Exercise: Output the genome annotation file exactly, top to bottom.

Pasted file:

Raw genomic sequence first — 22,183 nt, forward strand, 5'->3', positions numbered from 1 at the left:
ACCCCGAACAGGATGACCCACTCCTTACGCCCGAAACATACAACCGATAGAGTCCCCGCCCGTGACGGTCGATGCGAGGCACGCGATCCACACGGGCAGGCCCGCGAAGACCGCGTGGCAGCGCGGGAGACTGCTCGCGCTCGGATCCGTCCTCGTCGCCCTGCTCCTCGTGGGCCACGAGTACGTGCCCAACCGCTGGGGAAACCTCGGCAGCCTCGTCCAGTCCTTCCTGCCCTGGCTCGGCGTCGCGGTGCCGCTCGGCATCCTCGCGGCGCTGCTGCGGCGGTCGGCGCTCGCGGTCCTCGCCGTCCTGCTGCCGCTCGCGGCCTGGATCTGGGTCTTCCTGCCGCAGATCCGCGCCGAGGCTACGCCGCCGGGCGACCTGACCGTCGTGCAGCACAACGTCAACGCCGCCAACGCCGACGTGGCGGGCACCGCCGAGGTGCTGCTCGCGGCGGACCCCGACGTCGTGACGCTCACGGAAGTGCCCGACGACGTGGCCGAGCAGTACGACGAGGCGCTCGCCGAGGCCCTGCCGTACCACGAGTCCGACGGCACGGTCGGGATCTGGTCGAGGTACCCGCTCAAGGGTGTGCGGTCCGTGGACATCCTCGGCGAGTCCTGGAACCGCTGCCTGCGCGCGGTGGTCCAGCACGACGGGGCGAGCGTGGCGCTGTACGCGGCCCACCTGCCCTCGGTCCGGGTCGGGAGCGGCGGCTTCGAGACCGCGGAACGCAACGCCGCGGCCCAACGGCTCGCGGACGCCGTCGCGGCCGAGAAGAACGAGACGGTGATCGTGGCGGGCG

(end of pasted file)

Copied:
Raw genomic sequence first — 22,183 nt, forward strand, 5'->3', positions numbered from 1 at the left:
ACCCCGAACAGGATGACCCACTCCTTACGCCCGAAACATACAACCGATAGAGTCCCCGCCCGTGACGGTCGATGCGAGGCACGCGATCCACACGGGCAGGCCCGCGAAGACCGCGTGGCAGCGCGGGAGACTGCTCGCGCTCGGATCCGTCCTCGTCGCCCTGCTCCTCGTGGGCCACGAGTACGTGCCCAACCGCTGGGGAAACCTCGGCAGCCTCGTCCAGTCCTTCCTGCCCTGGCTCGGCGTCGCGGTGCCGCTCGGCATCCTCGCGGCGCTGCTGCGGCGGTCGGCGCTCGCGGTCCTCGCCGTCCTGCTGCCGCTCGCGGCCTGGATCTGGGTCTTCCTGCCGCAGATCCGCGCCGAGGCTACGCCGCCGGGCGACCTGACCGTCGTGCAGCACAACGTCAACGCCGCCAACGCCGACGTGGCGGGCACCGCCGAGGTGCTGCTCGCGGCGGACCCCGACGTCGTGACGCTCACGGAAGTGCCCGACGACGTGGCCGAGCAGTACGACGAGGCGCTCGCCGAGGCCCTGCCGTACCACGAGTCCGACGGCACGGTCGGGATCTGGTCGAGGTACCCGCTCAAGGGTGTGCGGTCCGTGGACATCCTCGGCGAGTCCTGGAACCGCTGCCTGCGCGCGGTGGTCCAGCACGACGGGGCGAGCGTGGCGCTGTACGCGGCCCACCTGCCCTCGGTCCGGGTCGGGAGCGGCGGCTTCGAGACCGCGGAACGCAACGCCGCGGCCCAACGGCTCGCGGACGCCGTCGCGGCCGAGAAGAACGAGACGGTGATCGTGGCGGGCG